Software for Social Network Analysis: Pajek and Friends

Our project on social (citation and collaboration) networks in British and German political science involves networks with hundreds and thousands of nodes (scientists and articles). At the moment, our data come from the Social Science Citation Index (part of the ISI web of knowledge), and we use a bundle of rather eclectic (erratic?) scripts written in Perl to convert the ISI records into something that programs like Pajek or Stata can read. Some canned solutions (Wos2pajek, network workbench, bibexcel) are available for free, but I was not aware of them when I started this project, did not manage to install them properly, or was not happy with the results. Perl is the Swiss Army Chainsaw (TM) for data pre-processing, incredibly powerful (my scripts are typically less than 50 lines, and I am not an efficient programmer), and every time I want to do something in a slightly different way (i.e. I spot a bug), all I have to do is to change a few lines in the scripts.
After trying a lot of other programs available on the internet, we have chosen Pajek for doing the analyses and producing those intriguing graphs of cliques and inner circles in Political Science. Pajek is closed source but free for non-commercial use and runs on Windows or (via wine) Linux. It is very fast, can (unlike many other programs) easily handle very large networks, produces decent graphs and does many standard analyses. Its user interface may be slightly less than straightforward but I got used to it rather quickly, and it even has basic scripting capacities.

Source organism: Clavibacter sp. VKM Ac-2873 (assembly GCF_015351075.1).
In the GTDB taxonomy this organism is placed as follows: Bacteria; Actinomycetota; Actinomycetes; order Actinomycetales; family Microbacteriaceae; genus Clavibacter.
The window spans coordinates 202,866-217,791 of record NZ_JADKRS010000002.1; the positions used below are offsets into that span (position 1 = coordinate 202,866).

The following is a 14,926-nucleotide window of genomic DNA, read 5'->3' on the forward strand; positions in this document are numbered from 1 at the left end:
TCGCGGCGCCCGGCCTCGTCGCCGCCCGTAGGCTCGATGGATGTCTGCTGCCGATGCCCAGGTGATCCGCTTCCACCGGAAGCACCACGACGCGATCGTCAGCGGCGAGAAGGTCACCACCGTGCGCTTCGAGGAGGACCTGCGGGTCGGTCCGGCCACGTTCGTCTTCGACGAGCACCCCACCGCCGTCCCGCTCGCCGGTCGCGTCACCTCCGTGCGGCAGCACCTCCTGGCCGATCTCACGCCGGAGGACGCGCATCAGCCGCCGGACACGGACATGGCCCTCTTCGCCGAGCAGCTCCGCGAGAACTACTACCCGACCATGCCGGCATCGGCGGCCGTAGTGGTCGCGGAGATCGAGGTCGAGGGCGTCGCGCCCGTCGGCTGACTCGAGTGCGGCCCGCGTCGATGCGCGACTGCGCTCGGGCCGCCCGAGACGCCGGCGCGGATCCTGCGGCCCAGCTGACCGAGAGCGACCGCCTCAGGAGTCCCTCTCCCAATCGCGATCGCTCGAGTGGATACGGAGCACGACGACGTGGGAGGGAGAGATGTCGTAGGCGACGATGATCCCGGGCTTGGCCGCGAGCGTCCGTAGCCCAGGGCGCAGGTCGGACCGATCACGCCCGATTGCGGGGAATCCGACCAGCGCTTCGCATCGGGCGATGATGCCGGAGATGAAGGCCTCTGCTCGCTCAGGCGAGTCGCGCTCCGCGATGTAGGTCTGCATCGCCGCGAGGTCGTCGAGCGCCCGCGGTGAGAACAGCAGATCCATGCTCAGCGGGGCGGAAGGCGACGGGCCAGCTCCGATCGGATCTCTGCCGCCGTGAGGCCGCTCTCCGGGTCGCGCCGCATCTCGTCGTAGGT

Exploratory Network Analysis

The Missing Manual

The only thing that is missing is a proper manual, but even this is not really a problem since Pajek’s creators have written a very accessible introduction to social network analysis that doubles up as documentation for the program (order from amazon.co.uk, amazon.com, amazon.de. However, Pajek has been under constant development since the 1990s (!) and has acquired a lot of new features since the book was published. Some of them are documented in an appendix, others are simply listed in the very short document that is the official manual for Pajek. You will want to go through the many presentations which are available via the Pajek wiki.

Of course, there is much more software available, often at no cost. If you do program Java or Python (I don’t), there are several libraries available that look very promising. Amongst the stand-alone programs, visone stands out because it can easily produce very attractive-looking graphs of small networks. Even more software has been developed in the context of other sciences that have an interest in networks (chemistry, biology, engineering etc.)
Here is a rather messy collection of links to sna software. Generally, you will want something that is more systematic and informative. Ines Mergel has recently launched a bid for creating a comprehensive software list on wikipedia. The resulting page on social network analysis software is obviously work in progress but provides very valuable guidance.

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